As a graduate of this program, you'll be job-ready for Mobile Web Developer roles. In addition, you'll be fully prepared to earn the Google Mobile Web Specialist Certification, offered directly by Google.
In this short introduction you'll get an overview of this Nanodegree program, along with some helpful resources to get you started.
Work with instructors step-by-step to build a responsive web app that functions on any device or screen size. Ensure your web apps meet the highest development by achieving accessibility standards. Blending theory and practice, you'll learn how to build great apps to be mobile-first.
Make your apps more resilient to limited internet connectivity or bandwidth, and create a total user experience leveraging asynchronous browser features, local storage, and more.
You'll explore the browser's rendering pipeline and uncover patterns that make it easy to build performant apps. Learn how to optimize your web app performance through rendering optimizations, leveraging local storage and more.
—We are building this curriculum with Udacity because we believe it reflects what developers everywhere should know.
Peter Lubbers, Senior Program Manager For Developer Training At Google
Pete is a developer advocate at Google and works to make the lives of web developers easier. Working on projects like Web Fundamentals and Google web developer videos, he's focused on ensuring that developers have the tools and skills they need to build great responsive sites and apps.
Cameron lives and breathes web development as he creates programming courses at Udacity. He graduated with degrees in physics and astronomy from Vanderbilt University and a Master's in teaching from Belmont University.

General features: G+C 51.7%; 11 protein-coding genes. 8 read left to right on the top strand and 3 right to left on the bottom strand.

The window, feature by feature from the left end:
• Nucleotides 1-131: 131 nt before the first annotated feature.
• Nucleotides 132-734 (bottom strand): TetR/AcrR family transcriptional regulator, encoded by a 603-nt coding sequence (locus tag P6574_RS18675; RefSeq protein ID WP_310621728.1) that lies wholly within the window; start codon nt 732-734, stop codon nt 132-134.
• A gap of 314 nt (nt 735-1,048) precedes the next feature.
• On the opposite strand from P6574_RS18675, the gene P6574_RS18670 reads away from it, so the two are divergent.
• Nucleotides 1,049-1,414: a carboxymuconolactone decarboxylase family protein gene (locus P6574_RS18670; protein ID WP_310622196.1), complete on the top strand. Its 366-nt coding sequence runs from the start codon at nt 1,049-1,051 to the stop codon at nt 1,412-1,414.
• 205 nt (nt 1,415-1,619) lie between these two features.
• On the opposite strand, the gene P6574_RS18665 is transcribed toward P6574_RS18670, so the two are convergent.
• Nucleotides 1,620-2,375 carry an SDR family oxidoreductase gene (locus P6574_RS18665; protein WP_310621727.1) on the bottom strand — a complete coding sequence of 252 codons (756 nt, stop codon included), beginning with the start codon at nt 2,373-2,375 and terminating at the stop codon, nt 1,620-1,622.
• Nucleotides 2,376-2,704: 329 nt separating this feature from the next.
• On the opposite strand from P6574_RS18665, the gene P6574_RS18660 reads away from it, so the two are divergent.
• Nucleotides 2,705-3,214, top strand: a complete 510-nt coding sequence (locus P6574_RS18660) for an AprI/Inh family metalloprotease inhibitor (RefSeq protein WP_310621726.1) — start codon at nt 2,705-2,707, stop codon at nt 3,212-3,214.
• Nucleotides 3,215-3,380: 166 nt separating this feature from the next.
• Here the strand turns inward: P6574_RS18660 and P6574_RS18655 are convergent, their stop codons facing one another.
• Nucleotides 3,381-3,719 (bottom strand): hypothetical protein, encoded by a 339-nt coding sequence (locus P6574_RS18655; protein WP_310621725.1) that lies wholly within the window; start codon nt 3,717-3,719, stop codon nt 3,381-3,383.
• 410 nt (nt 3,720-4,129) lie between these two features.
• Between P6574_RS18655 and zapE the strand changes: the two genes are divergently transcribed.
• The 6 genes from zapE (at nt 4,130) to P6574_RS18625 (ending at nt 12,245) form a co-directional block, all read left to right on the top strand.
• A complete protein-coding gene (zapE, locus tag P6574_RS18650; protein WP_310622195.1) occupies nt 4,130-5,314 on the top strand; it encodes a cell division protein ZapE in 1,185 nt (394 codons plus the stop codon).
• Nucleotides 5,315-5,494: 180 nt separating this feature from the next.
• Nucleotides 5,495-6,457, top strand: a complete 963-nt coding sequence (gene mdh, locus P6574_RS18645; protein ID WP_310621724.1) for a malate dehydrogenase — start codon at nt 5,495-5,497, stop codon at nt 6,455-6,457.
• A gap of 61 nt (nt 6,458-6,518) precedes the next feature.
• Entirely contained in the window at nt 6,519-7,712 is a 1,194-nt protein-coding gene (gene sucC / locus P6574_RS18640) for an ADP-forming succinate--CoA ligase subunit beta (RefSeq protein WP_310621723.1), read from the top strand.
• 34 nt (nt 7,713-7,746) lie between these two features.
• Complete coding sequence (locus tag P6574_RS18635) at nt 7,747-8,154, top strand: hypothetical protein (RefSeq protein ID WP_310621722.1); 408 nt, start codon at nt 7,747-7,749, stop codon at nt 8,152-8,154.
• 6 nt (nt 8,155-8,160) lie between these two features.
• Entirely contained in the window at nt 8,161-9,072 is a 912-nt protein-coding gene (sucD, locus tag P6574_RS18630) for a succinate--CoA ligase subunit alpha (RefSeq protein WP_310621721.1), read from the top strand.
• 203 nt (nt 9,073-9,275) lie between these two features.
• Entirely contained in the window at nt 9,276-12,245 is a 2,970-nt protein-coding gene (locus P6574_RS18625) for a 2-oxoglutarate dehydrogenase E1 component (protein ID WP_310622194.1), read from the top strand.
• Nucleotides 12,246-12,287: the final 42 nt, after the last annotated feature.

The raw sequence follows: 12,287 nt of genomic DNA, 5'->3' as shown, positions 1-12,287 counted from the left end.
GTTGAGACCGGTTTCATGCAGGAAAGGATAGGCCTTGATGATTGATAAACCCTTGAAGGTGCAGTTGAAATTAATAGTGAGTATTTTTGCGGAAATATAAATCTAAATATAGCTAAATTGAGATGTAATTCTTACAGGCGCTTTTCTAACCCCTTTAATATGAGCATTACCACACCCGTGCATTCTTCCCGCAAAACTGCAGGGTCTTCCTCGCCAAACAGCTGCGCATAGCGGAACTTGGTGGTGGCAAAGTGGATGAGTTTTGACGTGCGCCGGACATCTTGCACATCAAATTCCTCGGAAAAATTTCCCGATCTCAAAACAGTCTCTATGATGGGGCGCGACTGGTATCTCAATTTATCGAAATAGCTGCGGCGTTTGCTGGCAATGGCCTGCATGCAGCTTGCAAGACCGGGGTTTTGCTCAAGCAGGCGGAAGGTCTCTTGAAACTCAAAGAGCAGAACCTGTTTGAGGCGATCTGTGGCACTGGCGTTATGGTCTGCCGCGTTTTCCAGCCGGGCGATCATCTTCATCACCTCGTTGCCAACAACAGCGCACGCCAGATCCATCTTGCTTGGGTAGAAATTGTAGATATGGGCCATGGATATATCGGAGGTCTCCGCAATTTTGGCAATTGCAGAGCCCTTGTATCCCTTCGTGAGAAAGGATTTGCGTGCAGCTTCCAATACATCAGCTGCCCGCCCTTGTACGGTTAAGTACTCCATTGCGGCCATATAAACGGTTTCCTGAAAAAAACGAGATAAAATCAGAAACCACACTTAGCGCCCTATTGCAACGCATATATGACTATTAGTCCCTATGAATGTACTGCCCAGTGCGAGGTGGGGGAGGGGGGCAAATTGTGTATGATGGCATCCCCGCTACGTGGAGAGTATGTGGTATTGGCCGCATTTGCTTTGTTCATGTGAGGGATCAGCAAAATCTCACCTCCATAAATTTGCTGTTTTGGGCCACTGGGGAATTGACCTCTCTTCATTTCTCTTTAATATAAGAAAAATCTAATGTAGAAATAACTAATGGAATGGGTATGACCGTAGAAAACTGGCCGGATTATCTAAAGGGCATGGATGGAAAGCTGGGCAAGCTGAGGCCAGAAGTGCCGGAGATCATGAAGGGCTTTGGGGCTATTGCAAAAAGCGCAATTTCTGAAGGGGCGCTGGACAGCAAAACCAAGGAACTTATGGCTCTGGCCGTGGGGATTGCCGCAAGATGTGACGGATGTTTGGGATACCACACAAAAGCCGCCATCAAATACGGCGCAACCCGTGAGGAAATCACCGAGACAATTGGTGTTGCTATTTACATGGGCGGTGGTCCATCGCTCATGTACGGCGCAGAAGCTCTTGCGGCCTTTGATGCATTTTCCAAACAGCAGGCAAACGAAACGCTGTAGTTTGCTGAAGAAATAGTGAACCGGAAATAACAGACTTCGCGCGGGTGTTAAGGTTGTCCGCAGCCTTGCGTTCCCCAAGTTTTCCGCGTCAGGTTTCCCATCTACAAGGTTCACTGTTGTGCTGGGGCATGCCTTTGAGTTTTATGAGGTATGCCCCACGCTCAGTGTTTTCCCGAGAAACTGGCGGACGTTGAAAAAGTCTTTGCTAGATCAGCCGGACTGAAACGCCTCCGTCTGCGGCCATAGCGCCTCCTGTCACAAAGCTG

Michael is a self-taught full-stack web developer and open source advocate. Before joining Udacity, he spent over 10 years developing classified applications for some of the most demanding intelligence organizations in the world.
Alice is a software engineer at Google who works on accessibility in Chrome. She is particularly interested in creating developer tools to assist developers with testing and debugging accessibility, and in exploring opportunities to improve the state of accessibility on the web.
Richard is a Course Developer with a passion for teaching. He has a degree in computer science, and first worked for a nonprofit doing everything from front end web development, to backend programming, to database and server management.
Paul Bakaus is a Developer Advocate at Google, heading up advocacy and outreach for DevTools, AMP and Games. He assists developers, designers, and filmmakers to create better, faster, more immersive and more convincing digital experiences.
James Williams is the Android Curriculum Lead at Udacity, where he also creates Web development courses. He is the author of “HTML5 Game Programming,” and runs obstacle course/adventure races in his spare time.
Rob Dodson is a developer advocate at Google where he focuses on Web Components and Accessibility. His mission is to fight for a better web and to help developers build great experiences.
Surma is an engineer working with the Chrome team. He likes to cut himself on the bleeding edge, goes full-stack every once in a while and prefers good code over functional one.
Paul works on the Google Chrome team as a Developer Advocate. He spends his days profiling runtime performance issues, and helping developers to build faster sites and apps. Do not be fooled by his extreme baldness; it's a solar panel for his cunning and guile.